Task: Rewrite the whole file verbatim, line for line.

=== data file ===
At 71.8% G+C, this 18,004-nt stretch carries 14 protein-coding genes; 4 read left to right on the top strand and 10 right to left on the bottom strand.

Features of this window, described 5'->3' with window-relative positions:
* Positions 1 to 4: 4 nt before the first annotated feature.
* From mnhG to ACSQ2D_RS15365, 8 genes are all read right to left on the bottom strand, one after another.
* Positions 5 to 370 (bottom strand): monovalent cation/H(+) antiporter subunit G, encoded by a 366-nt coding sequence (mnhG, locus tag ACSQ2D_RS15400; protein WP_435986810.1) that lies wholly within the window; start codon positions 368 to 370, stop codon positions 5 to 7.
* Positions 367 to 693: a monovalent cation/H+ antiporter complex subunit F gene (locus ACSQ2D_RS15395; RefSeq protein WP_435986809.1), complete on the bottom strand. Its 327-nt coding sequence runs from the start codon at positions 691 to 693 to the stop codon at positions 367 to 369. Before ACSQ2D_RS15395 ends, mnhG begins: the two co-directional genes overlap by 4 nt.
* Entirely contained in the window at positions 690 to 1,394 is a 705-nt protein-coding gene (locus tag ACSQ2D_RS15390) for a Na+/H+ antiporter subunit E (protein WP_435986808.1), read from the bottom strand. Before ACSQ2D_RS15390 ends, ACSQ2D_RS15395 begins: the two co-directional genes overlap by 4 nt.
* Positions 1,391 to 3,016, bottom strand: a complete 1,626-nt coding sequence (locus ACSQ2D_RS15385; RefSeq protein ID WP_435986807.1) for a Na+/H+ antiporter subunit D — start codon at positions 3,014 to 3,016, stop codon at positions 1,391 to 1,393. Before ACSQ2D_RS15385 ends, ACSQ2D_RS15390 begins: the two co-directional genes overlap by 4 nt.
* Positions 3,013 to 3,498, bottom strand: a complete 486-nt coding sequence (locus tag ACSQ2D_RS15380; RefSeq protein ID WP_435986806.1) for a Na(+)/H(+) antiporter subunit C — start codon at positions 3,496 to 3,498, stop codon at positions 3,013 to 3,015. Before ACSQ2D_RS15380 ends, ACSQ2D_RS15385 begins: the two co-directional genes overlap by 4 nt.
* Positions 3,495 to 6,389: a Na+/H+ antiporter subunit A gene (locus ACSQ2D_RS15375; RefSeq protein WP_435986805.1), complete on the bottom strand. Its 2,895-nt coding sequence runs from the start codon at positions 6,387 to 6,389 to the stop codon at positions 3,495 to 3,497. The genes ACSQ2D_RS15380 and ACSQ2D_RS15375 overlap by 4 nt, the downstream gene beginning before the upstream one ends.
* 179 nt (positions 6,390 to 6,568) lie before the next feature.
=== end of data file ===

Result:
At 71.8% G+C, this 18,004-nt stretch carries 14 protein-coding genes; 4 read left to right on the top strand and 10 right to left on the bottom strand.

Features of this window, described 5'->3' with window-relative positions:
* Positions 1 to 4: 4 nt before the first annotated feature.
* From mnhG to ACSQ2D_RS15365, 8 genes are all read right to left on the bottom strand, one after another.
* Positions 5 to 370 (bottom strand): monovalent cation/H(+) antiporter subunit G, encoded by a 366-nt coding sequence (mnhG, locus tag ACSQ2D_RS15400; protein WP_435986810.1) that lies wholly within the window; start codon positions 368 to 370, stop codon positions 5 to 7.
* Positions 367 to 693: a monovalent cation/H+ antiporter complex subunit F gene (locus ACSQ2D_RS15395; RefSeq protein WP_435986809.1), complete on the bottom strand. Its 327-nt coding sequence runs from the start codon at positions 691 to 693 to the stop codon at positions 367 to 369. Before ACSQ2D_RS15395 ends, mnhG begins: the two co-directional genes overlap by 4 nt.
* Entirely contained in the window at positions 690 to 1,394 is a 705-nt protein-coding gene (locus tag ACSQ2D_RS15390) for a Na+/H+ antiporter subunit E (protein WP_435986808.1), read from the bottom strand. Before ACSQ2D_RS15390 ends, ACSQ2D_RS15395 begins: the two co-directional genes overlap by 4 nt.
* Positions 1,391 to 3,016, bottom strand: a complete 1,626-nt coding sequence (locus ACSQ2D_RS15385; RefSeq protein ID WP_435986807.1) for a Na+/H+ antiporter subunit D — start codon at positions 3,014 to 3,016, stop codon at positions 1,391 to 1,393. Before ACSQ2D_RS15385 ends, ACSQ2D_RS15390 begins: the two co-directional genes overlap by 4 nt.
* Positions 3,013 to 3,498, bottom strand: a complete 486-nt coding sequence (locus tag ACSQ2D_RS15380; RefSeq protein ID WP_435986806.1) for a Na(+)/H(+) antiporter subunit C — start codon at positions 3,496 to 3,498, stop codon at positions 3,013 to 3,015. Before ACSQ2D_RS15380 ends, ACSQ2D_RS15385 begins: the two co-directional genes overlap by 4 nt.
* Positions 3,495 to 6,389: a Na+/H+ antiporter subunit A gene (locus ACSQ2D_RS15375; RefSeq protein WP_435986805.1), complete on the bottom strand. Its 2,895-nt coding sequence runs from the start codon at positions 6,387 to 6,389 to the stop codon at positions 3,495 to 3,497. The genes ACSQ2D_RS15380 and ACSQ2D_RS15375 overlap by 4 nt, the downstream gene beginning before the upstream one ends.
* 179 nt (positions 6,390 to 6,568) lie before the next feature.